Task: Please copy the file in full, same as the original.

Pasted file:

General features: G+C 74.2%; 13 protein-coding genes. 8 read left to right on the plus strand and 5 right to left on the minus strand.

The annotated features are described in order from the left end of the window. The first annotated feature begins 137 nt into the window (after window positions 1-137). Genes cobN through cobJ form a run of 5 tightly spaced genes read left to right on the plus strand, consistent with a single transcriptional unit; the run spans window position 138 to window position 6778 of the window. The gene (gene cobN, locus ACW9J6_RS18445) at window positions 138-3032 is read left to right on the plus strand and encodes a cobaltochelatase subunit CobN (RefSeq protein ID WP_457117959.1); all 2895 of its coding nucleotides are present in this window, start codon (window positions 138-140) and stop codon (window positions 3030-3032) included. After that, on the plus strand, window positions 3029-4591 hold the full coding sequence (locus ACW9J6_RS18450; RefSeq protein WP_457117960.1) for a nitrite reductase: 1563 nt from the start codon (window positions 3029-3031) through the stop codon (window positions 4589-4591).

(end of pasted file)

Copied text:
General features: G+C 74.2%; 13 protein-coding genes. 8 read left to right on the plus strand and 5 right to left on the minus strand.

The annotated features are described in order from the left end of the window. The first annotated feature begins 137 nt into the window (after window positions 1-137). Genes cobN through cobJ form a run of 5 tightly spaced genes read left to right on the plus strand, consistent with a single transcriptional unit; the run spans window position 138 to window position 6778 of the window. The gene (gene cobN, locus ACW9J6_RS18445) at window positions 138-3032 is read left to right on the plus strand and encodes a cobaltochelatase subunit CobN (RefSeq protein ID WP_457117959.1); all 2895 of its coding nucleotides are present in this window, start codon (window positions 138-140) and stop codon (window positions 3030-3032) included. After that, on the plus strand, window positions 3029-4591 hold the full coding sequence (locus ACW9J6_RS18450; RefSeq protein WP_457117960.1) for a nitrite reductase: 1563 nt from the start codon (window positions 3029-3031) through the stop codon (window positions 4589-4591).